For almost five years, I worked in a large law firm in Sydney. During this time, I was developing a regular practice of meditation and spiritual inquiry. It became clear that these seemingly separate aspects of my life were intertwined, and mutually beneficial. Prior to learning about meditation, I had experienced a considerable amount of anxiety practicing law—there seemed to be so many rigid rules and regulations that applied to every situation, and so many possibilities for things to go wrong. I would consider every problem and issue from a tight, overly-intellectualized perspective (because that is how I had been education and trained). It didn't feel like there was much space within law practice to breathe, to relax, to think and feel spaciously and creatively about practical, as well as legal, solutions that would really benefit clients. Meditation and other contemplative practices enabled me to develop, and start to embed, those skills despite the time-pressured and heavily rule-based environment and industry I was working within. I started to realize that these skills were incredibly beneficial to my ability to practice law effectively, that it must be the same for other lawyers, and that therefore it was a very worthwhile endeavor to explore further.

What is your background?

I was admitted to the Roll of Solicitors in the Republic of Ireland in 2007, to the California Bar in 2009, and to the Roll of Solicitors in England & Wales in 2016. Since 2008, I have practiced in Ireland (a general practice in my hometown of Longford), in Sydney (as a disputes lawyer with international law firm Kennedys), and in London (as a practice development and knowhow lawyer with international law firm Pinsent Masons). Working freelance for several years when I moved to London allowed me the flexibility and space to envision, and eventually create, the magazine. I think the evolution of freelancing within law is another element that can really drive positive change, as more and more lawyers have the time to be innovative and explore other passions. This can contribute to increasingly breaking up the rigidity and stuffiness traditionally associated with being a lawyer, and that can only be a good thing.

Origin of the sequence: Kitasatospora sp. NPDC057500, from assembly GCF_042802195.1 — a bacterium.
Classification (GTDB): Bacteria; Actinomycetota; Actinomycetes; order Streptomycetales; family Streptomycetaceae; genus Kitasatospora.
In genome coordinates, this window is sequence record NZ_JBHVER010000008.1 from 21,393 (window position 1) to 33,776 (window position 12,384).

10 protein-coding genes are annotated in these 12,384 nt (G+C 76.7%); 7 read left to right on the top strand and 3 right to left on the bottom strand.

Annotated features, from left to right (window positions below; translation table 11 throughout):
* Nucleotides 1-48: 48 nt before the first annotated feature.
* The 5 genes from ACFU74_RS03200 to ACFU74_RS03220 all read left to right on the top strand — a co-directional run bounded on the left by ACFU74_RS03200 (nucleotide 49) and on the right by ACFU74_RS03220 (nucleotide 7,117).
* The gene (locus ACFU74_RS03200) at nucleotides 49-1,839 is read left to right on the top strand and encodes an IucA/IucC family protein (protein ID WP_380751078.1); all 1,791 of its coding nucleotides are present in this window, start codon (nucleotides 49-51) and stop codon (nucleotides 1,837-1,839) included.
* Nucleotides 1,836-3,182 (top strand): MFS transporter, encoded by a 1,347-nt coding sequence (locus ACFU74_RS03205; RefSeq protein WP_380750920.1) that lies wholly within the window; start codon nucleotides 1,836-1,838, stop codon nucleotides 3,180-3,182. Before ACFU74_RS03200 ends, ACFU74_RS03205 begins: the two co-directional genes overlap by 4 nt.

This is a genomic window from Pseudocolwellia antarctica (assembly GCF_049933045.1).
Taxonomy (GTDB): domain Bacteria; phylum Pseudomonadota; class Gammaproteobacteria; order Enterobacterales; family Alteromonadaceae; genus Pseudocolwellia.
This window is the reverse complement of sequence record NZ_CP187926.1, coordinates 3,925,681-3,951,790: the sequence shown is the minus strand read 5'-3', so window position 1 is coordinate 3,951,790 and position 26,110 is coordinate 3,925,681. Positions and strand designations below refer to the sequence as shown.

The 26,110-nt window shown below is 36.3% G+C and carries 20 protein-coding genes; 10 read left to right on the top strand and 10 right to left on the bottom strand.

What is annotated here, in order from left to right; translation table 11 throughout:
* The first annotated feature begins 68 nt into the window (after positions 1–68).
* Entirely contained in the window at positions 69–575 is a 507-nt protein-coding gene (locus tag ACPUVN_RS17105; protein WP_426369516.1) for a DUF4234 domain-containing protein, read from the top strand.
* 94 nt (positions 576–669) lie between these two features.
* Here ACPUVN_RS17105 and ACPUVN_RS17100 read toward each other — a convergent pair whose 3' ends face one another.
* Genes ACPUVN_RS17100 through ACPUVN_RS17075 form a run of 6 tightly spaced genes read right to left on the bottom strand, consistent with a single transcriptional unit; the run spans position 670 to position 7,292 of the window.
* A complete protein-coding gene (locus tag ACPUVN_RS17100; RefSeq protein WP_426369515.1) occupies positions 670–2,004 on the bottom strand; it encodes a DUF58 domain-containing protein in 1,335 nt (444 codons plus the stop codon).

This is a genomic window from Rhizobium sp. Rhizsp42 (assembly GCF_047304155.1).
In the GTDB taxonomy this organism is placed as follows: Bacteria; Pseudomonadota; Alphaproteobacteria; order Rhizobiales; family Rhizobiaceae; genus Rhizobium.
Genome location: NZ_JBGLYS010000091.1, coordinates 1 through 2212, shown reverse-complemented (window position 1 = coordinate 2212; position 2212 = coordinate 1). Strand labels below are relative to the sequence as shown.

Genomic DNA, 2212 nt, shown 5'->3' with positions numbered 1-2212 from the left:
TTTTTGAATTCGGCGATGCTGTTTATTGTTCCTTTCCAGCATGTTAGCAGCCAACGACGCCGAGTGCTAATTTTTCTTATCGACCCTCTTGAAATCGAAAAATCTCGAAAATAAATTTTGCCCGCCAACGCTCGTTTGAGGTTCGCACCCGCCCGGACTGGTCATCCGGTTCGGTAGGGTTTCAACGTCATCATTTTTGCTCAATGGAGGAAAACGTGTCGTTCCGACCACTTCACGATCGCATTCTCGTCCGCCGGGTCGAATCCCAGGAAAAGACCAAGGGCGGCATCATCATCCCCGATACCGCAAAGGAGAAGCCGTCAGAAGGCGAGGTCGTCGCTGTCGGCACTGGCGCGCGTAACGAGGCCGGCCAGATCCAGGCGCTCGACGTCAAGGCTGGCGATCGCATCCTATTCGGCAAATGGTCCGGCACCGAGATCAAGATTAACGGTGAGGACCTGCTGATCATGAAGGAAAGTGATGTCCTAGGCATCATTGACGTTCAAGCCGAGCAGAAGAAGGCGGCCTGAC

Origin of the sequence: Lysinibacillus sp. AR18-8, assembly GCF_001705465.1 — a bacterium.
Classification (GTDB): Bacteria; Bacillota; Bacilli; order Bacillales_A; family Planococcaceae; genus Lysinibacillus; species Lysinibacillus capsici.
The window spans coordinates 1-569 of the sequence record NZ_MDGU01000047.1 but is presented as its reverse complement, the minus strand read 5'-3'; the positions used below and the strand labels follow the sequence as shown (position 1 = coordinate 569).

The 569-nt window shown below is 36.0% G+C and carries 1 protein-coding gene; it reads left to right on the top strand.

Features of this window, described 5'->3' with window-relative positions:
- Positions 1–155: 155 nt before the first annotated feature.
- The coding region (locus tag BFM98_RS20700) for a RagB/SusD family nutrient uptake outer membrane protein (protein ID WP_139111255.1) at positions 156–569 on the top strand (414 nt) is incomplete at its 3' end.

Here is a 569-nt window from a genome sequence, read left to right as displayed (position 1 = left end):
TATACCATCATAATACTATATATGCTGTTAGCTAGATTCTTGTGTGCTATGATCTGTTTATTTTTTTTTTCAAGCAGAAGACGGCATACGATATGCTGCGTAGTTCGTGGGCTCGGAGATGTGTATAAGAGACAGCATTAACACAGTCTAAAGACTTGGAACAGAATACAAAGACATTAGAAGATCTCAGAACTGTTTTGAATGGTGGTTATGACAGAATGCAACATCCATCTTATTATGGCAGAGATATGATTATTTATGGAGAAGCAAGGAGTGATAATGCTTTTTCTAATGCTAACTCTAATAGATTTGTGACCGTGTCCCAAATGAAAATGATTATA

Who writes for the magazine, and what are some of the topics?

There is a real wealth of articles, ideas and initiatives available to read on the website from a range of unique and inspiring voices. There are too many to mention and I would encourage anyone who is interested to visit the website here. Some of these include:

With what organizations, groups, associations are you connected?

As well as those mentioned above, there are a number of excellent networks and groups that I am aware of—some of which are long established, and some of which have recently emerged—including: